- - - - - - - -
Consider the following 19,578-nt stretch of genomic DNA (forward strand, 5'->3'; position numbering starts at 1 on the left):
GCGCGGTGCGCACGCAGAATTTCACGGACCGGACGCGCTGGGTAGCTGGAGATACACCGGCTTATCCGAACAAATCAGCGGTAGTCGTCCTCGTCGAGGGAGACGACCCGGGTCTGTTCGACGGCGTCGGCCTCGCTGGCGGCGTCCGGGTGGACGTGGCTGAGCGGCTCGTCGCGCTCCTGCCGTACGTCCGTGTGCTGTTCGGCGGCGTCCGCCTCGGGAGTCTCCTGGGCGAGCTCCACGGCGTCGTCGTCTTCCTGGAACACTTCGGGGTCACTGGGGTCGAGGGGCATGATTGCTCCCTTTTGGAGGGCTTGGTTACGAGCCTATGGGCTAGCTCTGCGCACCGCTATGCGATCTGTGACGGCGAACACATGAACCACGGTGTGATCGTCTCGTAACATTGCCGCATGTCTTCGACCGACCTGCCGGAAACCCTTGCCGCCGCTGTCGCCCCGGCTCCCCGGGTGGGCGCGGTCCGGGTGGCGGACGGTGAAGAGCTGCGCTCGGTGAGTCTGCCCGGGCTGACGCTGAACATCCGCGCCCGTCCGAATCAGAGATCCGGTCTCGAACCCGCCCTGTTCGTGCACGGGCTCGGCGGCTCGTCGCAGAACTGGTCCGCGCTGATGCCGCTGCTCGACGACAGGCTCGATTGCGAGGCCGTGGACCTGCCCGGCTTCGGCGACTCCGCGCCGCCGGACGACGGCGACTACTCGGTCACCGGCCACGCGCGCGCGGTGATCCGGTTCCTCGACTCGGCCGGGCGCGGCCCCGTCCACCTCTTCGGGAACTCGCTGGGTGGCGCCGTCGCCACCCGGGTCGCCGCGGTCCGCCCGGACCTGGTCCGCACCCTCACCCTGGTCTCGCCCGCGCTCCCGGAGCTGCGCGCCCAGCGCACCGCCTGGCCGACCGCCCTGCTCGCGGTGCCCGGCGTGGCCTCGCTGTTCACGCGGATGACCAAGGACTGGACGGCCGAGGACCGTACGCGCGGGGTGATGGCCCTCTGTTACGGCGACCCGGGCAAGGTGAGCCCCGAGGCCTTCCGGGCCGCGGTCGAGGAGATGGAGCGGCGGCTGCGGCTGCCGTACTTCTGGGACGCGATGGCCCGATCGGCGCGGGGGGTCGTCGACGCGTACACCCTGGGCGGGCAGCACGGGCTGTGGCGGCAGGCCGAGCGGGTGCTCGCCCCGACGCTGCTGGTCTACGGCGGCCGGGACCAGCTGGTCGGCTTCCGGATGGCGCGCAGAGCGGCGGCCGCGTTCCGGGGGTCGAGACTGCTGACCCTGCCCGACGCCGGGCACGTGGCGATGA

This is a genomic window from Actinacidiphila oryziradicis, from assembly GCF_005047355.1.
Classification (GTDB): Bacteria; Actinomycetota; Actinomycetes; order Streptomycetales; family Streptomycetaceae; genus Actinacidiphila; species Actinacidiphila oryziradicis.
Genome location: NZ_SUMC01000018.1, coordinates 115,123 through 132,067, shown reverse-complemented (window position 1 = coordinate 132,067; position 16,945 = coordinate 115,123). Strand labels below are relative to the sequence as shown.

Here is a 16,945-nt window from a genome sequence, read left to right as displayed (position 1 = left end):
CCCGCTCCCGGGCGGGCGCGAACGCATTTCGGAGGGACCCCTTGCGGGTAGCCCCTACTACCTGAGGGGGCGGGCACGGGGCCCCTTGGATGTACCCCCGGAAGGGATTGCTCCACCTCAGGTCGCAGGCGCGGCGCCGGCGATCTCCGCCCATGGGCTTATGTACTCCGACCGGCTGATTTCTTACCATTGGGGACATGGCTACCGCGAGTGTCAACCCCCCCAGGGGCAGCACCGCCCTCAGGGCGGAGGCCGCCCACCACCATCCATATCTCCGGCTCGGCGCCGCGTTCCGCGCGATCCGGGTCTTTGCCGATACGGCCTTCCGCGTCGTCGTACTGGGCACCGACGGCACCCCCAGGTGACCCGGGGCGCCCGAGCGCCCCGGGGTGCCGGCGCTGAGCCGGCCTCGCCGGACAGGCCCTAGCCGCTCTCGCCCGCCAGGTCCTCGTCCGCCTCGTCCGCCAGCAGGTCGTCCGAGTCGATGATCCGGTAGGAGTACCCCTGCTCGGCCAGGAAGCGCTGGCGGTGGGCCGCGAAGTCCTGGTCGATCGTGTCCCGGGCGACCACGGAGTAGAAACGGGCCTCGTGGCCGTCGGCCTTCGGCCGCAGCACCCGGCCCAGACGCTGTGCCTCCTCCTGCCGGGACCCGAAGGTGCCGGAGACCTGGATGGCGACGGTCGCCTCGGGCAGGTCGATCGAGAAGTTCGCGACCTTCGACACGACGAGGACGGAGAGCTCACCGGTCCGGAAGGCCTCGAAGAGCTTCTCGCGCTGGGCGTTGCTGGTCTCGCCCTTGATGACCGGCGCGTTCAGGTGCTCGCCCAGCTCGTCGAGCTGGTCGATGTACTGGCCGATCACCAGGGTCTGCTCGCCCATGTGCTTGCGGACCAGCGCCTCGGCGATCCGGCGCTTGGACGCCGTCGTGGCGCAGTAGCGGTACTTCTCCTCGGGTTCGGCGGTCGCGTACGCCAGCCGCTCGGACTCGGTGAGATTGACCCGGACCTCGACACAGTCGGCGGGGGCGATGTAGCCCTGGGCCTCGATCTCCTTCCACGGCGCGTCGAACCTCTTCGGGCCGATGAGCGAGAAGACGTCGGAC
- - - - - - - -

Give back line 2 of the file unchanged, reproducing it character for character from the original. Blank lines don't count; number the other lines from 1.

GCGCGGTGCGCACGCAGAATTTCACGGACCGGACGCGCTGGGTAGCTGGAGATACACCGGCTTATCCGAACAAATCAGCGGTAGTCGTCCTCGTCGAGGGAGACGACCCGGGTCTGTTCGACGGCGTCGGCCTCGCTGGCGGCGTCCGGGTGGACGTGGCTGAGCGGCTCGTCGCGCTCCTGCCGTACGTCCGTGTGCTGTTCGGCGGCGTCCGCCTCGGGAGTCTCCTGGGCGAGCTCCACGGCGTCGTCGTCTTCCTGGAACACTTCGGGGTCACTGGGGTCGAGGGGCATGATTGCTCCCTTTTGGAGGGCTTGGTTACGAGCCTATGGGCTAGCTCTGCGCACCGCTATGCGATCTGTGACGGCGAACACATGAACCACGGTGTGATCGTCTCGTAACATTGCCGCATGTCTTCGACCGACCTGCCGGAAACCCTTGCCGCCGCTGTCGCCCCGGCTCCCCGGGTGGGCGCGGTCCGGGTGGCGGACGGTGAAGAGCTGCGCTCGGTGAGTCTGCCCGGGCTGACGCTGAACATCCGCGCCCGTCCGAATCAGAGATCCGGTCTCGAACCCGCCCTGTTCGTGCACGGGCTCGGCGGCTCGTCGCAGAACTGGTCCGCGCTGATGCCGCTGCTCGACGACAGGCTCGATTGCGAGGCCGTGGACCTGCCCGGCTTCGGCGACTCCGCGCCGCCGGACGACGGCGACTACTCGGTCACCGGCCACGCGCGCGCGGTGATCCGGTTCCTCGACTCGGCCGGGCGCGGCCCCGTCCACCTCTTCGGGAACTCGCTGGGTGGCGCCGTCGCCACCCGGGTCGCCGCGGTCCGCCCGGACCTGGTCCGCACCCTCACCCTGGTCTCGCCCGCGCTCCCGGAGCTGCGCGCCCAGCGCACCGCCTGGCCGACCGCCCTGCTCGCGGTGCCCGGCGTGGCCTCGCTGTTCACGCGGATGACCAAGGACTGGACGGCCGAGGACCGTACGCGCGGGGTGATGGCCCTCTGTTACGGCGACCCGGGCAAGGTGAGCCCCGAGGCCTTCCGGGCCGCGGTCGAGGAGATGGAGCGGCGGCTGCGGCTGCCGTACTTCTGGGACGCGATGGCCCGATCGGCGCGGGGGGTCGTCGACGCGTACACCCTGGGCGGGCAGCACGGGCTGTGGCGGCAGGCCGAGCGGGTGCTCGCCCCGACGCTGCTGGTCTACGGCGGCCGGGACCAGCTGGTCGGCTTCCGGATGGCGCGCAGAGCGGCGGCCGCGTTCCGGGGGTCGAGACTGCTGACCCTGCCCGACGCCGGGCACGTGGCGATGA